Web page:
Context, context context is the mantra of musical humor, said Peter Schickele in his CMNW lecture on musical humor. Schickele recounted a story of performing a mashup including Stephen Foster songs in London and no one laughing, because the English audience didn’t know this quintessentially American music and therefore didn’t get the jokes.  Similarly, the Tristan joke fell flat for Josh because he didn’t have the context to understand why it was funny. Both Schickele’s own performances in his PDQ Bach guise, and the July 20 CMNW concert featuring A Little Nightmare Music by the classical music comedy team of Igudesman & Joo, showed how performers’ ability to match joke to context ultimately determines how funny their shows will be — or won’t. I had a great time at both events, yet even so, I saw the professionals struggling with something that’s of high concern in my own show: How to relate to a new and wider audience who may need us to provide a different kind of context, or different kinds of humor that fit their own context, which may be different from that of classical music insiders.


Chamber Music Northwest reviews: Pros and Proteges

Seasoned veterans and rising stars bring elegance and energy to classics


The Emerson Quartet is always popular with Chamber Music Northwest audiences, and this year was no exception, with both shows sold out. It’s easy to understand why. They don’t engage in theatrics or other behavior worrisome to CMNW’s core demographic, nor do they play up the darker sides of their repertory, but they do deliver some of the most elegant, lovingly detailed performances around. I caught them on July 11 at Reed College’s Kaul Auditorium, where they played the first of Wolfgang Amadeus Mozart’s landmark “Haydn” string quartets, K. 387, a late Mozart string quintet (K. 614) with the able partnership of Paul Neubauer’s viola, and Maurice Ravel’s only string quartet.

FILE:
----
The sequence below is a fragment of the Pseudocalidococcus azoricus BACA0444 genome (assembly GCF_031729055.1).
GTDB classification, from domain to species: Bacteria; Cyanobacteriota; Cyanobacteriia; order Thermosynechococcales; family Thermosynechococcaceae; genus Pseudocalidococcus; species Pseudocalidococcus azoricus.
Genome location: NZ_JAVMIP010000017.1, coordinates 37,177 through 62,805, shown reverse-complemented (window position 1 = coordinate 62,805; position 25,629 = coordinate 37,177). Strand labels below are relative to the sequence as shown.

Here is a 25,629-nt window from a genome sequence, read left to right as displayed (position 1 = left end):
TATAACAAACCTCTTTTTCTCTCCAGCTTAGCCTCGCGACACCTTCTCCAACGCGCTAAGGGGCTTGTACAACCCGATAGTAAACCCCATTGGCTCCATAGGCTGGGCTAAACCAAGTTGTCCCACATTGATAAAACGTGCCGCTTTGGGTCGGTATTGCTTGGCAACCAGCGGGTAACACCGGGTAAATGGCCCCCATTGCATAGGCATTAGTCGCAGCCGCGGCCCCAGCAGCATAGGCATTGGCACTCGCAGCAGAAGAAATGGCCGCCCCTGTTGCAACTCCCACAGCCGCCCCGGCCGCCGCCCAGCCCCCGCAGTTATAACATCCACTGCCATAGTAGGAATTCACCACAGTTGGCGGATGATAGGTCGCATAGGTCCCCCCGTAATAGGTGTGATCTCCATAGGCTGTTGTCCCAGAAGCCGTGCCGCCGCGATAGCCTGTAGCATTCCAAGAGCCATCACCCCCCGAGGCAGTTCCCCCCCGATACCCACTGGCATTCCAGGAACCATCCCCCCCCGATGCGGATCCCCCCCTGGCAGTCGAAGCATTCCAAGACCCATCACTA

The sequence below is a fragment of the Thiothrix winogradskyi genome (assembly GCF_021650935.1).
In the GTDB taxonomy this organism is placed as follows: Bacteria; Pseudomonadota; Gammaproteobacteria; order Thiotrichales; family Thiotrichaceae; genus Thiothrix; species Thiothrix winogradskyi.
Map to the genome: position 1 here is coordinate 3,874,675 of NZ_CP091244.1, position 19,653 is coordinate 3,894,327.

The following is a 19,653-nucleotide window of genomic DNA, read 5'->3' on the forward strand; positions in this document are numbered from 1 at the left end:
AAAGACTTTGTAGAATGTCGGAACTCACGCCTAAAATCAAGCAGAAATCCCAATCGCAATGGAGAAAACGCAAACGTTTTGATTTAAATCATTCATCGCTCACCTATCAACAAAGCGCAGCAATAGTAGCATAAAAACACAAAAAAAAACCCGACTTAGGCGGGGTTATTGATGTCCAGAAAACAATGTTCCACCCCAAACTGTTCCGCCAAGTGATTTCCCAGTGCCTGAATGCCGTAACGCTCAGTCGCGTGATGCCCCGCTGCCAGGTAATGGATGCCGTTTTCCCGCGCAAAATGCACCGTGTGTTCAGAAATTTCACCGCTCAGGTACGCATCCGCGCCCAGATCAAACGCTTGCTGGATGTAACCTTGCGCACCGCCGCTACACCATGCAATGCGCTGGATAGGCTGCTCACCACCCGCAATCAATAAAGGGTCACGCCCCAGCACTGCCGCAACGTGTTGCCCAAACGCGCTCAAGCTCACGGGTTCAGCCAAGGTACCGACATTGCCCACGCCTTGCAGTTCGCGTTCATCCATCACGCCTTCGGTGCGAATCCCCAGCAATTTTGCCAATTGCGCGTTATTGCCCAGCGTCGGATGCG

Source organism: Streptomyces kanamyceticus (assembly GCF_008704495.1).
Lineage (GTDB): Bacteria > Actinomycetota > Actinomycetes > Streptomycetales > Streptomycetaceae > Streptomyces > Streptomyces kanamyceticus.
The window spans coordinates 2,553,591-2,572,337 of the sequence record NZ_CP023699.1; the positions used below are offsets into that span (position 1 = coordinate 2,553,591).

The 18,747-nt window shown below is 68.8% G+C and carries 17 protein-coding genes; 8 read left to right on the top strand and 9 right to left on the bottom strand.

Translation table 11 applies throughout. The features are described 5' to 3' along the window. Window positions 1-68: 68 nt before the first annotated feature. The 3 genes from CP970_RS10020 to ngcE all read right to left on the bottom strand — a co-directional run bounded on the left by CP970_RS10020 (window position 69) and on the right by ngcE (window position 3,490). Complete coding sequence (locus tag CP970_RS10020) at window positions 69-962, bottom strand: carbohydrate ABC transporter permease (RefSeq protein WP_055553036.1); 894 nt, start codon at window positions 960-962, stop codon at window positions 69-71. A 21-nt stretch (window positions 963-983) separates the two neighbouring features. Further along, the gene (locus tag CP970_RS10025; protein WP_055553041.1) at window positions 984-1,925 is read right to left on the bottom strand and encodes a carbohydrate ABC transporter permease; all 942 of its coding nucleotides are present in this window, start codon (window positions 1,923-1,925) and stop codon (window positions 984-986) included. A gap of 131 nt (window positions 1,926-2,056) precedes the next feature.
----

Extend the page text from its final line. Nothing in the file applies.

Emerson String Quartet played Mozart & Ravel at Chamber Music Northwest. Photo: Tom Emerson

Emerson String Quartet played music by Mozart and Ravel at Chamber Music Northwest. Photo: Tom Emerson.

Mozart’s six “Haydn” quartets are a celebration of the growing friendship between the composer and Joseph Haydn, who established the string quartet in its preeminent position in the world of classical music. They are also an homage to the older composer, one which Mozart, who was capable of tossing off a masterpiece in days, worked on carefully for over three years. The result is one of the pinnacles of the string quartet repertory, and the Emerson was in their element performing the first quartet, sometimes subtitled “Spring.” It flows and bubbles along, allowing listeners to either abandon their cares to it as on a fine spring day, or revel in its abundant compositional subtleties. The group provided all that could be desired for either kind of listening. Its finely-honed sound filled Kaul well, possibly aided by the group adopting soloist positions, all performing standing up except for the cellist.